DUNEDIN, Fla. -- About 10 minutes after Brian Cashman peered through a pair of aviator sunglasses and detailed the process that had led Luis Severino toward season-ending Tommy John surgery, a seventh-inning drive whistled down the left-field line of the Blue Jays’ spring home, smacking the Yankees general manager in
DUNEDIN, Fla. -- About 10 minutes after Brian Cashman peered through a pair of aviator sunglasses and detailed the process that had led Luis Severino toward season-ending Tommy John surgery, a seventh-inning drive whistled down the left-field line of the Blue Jays’ spring home, smacking the Yankees general manager in the breast of his polo shirt.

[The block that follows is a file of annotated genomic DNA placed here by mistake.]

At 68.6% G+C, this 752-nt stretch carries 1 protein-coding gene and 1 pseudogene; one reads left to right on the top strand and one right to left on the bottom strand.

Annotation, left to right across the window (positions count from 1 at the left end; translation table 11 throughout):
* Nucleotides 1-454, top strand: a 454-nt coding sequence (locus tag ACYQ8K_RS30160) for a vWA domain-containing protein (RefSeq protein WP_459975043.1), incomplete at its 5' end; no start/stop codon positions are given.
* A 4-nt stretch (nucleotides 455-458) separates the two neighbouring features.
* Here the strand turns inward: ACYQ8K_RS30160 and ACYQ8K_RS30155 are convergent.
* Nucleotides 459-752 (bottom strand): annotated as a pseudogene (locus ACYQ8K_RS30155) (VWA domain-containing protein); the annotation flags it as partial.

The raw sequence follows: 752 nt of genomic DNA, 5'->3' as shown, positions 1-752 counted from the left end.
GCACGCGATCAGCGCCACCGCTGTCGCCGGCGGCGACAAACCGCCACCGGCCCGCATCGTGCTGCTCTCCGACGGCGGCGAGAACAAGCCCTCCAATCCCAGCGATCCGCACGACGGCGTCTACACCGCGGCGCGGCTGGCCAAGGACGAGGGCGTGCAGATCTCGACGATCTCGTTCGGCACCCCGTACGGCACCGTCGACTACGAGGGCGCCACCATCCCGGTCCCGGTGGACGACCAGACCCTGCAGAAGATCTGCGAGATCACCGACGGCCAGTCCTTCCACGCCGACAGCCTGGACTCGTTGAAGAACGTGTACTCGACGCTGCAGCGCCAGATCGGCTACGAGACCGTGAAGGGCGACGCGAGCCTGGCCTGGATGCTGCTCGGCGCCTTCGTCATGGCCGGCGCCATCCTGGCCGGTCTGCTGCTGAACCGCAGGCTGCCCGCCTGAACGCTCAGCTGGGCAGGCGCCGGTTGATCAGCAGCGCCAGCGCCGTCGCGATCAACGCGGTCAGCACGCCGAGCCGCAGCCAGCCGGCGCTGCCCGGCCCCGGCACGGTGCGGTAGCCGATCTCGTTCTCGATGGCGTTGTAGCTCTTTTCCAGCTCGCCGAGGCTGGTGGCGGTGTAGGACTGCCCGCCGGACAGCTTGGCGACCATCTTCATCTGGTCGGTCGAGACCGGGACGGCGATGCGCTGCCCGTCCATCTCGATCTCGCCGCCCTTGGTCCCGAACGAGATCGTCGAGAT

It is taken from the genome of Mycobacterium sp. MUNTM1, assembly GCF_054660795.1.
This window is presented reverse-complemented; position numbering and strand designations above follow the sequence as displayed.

Surprised but not staggered, Cashman watched the baseball roll toward the parking lot, then returned to his telephone call. That foul liner was yet another body blow to absorb, and in a similar vein, Cashman believes the Yankees will withstand Severino’s absence without having to make an outside move.
“This time of year, you always look from within and see if you can give opportunities for what you have,” Cashman said. “Typically, that's how it shakes out, especially until after the June Draft. You rely on your depth. I wouldn't expect any domino effect or cause-and-effect in terms of us being able to go to the marketplace. The winter marketplace at this time of year, it doesn't exist.”
• Severino needs season-ending Tommy John